After staring in three LittleBigPlanet games, not to mention making appearances in bothÂ ModNation Racers and 3D Dot Game Heroes, it’s no surprise that many would consider Sackboy to be the PlayStation mascot. Knowing of our fabric hero’s charms (and our collective inability to resist them), Sony will be releasing LittleBigPlanet Vita to the masses later this year. Judging by our recent hands-on time with the game, it’s definitely worth looking forward to.
Much like its predecessors, LittleBigPlanet Vita is divided into three sections: Story Mode, Create Mode and Community Levels. Story Mode is similar to that of LittleBigPlanet 2, with an emphasis on narrated cutscenes and a story about an evil entity who has diabolical plans. Our demo was restricted to the game’s first “world,” which largely functions as a tutorial. However, the presentation still shows promise.
LittleBigPlanet VitaÂ may be a portable title, but it’s every bit as expansive as its bretheren on PlayStation 3.Â Sackboy controls just as he has in previous games – ‘X’ to jump, ‘square’ to open the Popit, etc. Fans of the series will feel right at home playing on the Vita, though players who have taken issue with the “floaty” controls of past titles will have the same problem here. Nevertheless, the level design in LBP Vita is just as imaginative as past titles, and the graphics – while obviously not as pretty as those in LittleBigPlanet 2 – shine on the Vita’s OLED screen.
Developers Double Eleven and Traiser Studios have made some changes to the series’ formula, most notably in the form of touch controls. The Vita, remember, contains both a touchscreen and a rear touch pad, and it’s to be expected that a first/second-party title would make use of all the hardware’s features.
Thankfully, the touch controls themselves are responsive, and it helps that Traiser has implemented an on-screen icon to show players the positions of their fingers on the Vita’s rear touch pad. Despite this, there are times when the touch controls can break the flow of gameplay, most notably when players have to use the rear touch pad to “push” platforms out of a wall. Touch controls can have their place if they are implemented correctly (think Unit 13), but forcing gamers to stop playing because they have to fiddle with the rear touch pad just isn’t fun.
When the touch controls are implemented intelligently, they work wonderfully. Such is the case withÂ The Tapling, the only one ofÂ LittleBigPlanet Vita’sÂ mini-games available in our demo. The TaplingÂ has players tapping the touch screen to move their character, avoiding obstacles and freeingÂ imprisonedÂ creatures while working toward the level’s goal. The mini-game is challenging, but never because touch controls hamper the experience. In fact, The Tapling is perhaps the part of the demo I actually enjoyed the most, because unlike some of the game’s story sections, the touch controls are a natural part of gameplay.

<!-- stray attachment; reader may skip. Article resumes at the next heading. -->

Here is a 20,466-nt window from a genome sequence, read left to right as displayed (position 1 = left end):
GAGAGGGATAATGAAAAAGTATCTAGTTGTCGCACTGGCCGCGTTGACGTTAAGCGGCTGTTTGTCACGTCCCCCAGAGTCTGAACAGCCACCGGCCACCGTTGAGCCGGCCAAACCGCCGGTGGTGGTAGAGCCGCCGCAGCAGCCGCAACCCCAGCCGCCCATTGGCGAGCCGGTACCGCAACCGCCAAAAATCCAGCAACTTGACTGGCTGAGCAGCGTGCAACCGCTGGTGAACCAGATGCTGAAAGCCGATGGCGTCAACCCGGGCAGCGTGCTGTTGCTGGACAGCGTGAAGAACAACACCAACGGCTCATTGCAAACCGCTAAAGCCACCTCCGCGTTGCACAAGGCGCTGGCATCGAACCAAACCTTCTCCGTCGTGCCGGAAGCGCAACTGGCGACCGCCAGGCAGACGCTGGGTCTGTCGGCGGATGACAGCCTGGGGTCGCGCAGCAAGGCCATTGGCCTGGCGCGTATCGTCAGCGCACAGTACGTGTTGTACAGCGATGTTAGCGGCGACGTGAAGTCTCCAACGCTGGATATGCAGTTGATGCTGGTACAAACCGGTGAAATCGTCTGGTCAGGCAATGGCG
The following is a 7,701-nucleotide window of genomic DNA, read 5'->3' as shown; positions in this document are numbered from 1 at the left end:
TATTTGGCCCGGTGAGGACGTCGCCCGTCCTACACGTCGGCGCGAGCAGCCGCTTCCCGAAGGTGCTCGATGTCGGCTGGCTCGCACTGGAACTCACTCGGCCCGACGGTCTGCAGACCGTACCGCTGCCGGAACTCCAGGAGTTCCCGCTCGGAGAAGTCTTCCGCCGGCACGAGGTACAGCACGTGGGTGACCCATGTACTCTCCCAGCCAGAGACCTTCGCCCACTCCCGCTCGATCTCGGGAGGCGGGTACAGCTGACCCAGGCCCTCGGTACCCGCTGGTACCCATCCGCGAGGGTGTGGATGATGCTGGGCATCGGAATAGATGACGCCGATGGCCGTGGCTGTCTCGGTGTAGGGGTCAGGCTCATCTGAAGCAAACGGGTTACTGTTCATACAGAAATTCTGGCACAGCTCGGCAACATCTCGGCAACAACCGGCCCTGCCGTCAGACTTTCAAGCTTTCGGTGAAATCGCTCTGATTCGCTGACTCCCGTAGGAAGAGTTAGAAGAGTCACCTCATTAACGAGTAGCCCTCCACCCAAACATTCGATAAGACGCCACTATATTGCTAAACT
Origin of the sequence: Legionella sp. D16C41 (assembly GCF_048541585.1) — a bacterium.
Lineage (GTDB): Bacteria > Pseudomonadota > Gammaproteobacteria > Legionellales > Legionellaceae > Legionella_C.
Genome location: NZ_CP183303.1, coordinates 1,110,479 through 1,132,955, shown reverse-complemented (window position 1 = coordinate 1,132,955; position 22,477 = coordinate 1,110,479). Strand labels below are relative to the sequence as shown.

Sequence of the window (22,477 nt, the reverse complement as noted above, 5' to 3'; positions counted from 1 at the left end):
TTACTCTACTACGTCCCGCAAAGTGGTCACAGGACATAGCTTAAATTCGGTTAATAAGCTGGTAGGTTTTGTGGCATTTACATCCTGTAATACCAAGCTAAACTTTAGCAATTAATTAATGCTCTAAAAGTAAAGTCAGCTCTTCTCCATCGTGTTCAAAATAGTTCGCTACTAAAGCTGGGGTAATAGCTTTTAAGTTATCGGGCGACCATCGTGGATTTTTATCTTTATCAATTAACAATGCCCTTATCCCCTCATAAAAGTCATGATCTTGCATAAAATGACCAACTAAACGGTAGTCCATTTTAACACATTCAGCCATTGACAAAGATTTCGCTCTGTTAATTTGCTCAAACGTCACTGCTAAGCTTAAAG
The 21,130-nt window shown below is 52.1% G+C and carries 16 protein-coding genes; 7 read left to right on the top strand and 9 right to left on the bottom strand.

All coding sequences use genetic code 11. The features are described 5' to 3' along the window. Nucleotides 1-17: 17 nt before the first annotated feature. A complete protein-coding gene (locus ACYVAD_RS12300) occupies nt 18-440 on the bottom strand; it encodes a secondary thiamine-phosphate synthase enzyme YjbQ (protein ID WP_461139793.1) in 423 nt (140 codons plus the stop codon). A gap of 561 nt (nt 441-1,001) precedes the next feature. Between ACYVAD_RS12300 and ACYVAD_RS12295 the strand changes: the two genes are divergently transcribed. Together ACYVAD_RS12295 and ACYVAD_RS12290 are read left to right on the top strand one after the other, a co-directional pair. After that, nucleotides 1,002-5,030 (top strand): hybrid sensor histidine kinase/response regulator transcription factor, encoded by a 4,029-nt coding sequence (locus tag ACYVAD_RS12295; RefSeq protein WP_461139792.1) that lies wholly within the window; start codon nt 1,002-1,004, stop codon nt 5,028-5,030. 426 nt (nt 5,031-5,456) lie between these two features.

When it comes to Create Mode, the touch controls do wonders to improve the experience. Players can pull and pinch the screen to zoom in and out, and can use their fingers to “paint” objects into the environment. However, when it comes down to it, precise actions still require the use of buttons — which is likely why touch controls can be avoided, for the most part. The only time I felt like they got in the way was when trying to highlight an object at the bottom of the screen (if a player’s finger slips off the screen, the highlighting process stops).
Being limited to just to the first few story levels, we were only able to experience a fraction of what Create Mode has to offer. That said, what’s there is very deep, and the creation options themselves can appear overwhelming at first (fortunately, tutorials are once again there for help). Players have plenty of choices to make when deciding what objects to put in their levels, to say nothing of exactly what type of level (co-op, versus or cutscene) they want to make. Furthermore, each object has its own properties that can be changed. For example, if a player wants to include water in a level, they can change the wave height, the color and the murkiness of that water.
Once players finish their masterpiece (or in my case, total dud), they can upload the level to be played by the community. The Community section of the game functionsÂ similarlyÂ to LittleBigPlanet 2, offering multiple search parameters (name, staff picks, etc) and other options such as “Dive In,” which acts as a quick-join feature. We were unable to truly test every aspect of Community Mode, but as with the rest of LittleBigPlanet Vita, what was there looked promising
As it stands now, LittleBigPlanet Vita isn’t a watered down version of the console titles, but a truly full-fledgedÂ LBP game. We’ll have to wait until September to find out if the story mode is on par with previous efforts, but from what we’ve played, this a title Vita owners will want to keep an eye on.
LittleBigPlanet Vita releases September 25th, 2012, for the PlayStation Vita.
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